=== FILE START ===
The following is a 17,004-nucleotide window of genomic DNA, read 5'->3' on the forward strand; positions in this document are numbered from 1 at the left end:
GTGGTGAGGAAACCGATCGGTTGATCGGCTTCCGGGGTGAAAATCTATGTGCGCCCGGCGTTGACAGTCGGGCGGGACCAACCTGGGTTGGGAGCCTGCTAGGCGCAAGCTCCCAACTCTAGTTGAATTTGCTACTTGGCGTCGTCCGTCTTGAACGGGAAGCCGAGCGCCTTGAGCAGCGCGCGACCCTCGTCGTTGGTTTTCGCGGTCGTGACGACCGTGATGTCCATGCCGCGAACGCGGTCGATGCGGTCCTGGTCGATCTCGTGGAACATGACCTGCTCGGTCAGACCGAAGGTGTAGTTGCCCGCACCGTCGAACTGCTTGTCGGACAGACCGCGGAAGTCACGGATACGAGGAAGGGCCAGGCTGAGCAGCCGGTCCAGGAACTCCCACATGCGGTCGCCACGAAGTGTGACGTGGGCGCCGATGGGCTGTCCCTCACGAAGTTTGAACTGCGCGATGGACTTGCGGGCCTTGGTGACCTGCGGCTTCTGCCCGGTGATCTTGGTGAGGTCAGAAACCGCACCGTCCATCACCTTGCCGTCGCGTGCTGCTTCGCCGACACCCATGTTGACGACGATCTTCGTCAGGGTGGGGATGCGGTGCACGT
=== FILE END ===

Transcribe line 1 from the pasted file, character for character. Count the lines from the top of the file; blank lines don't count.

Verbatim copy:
The following is a 17,004-nucleotide window of genomic DNA, read 5'->3' on the forward strand; positions in this document are numbered from 1 at the left end: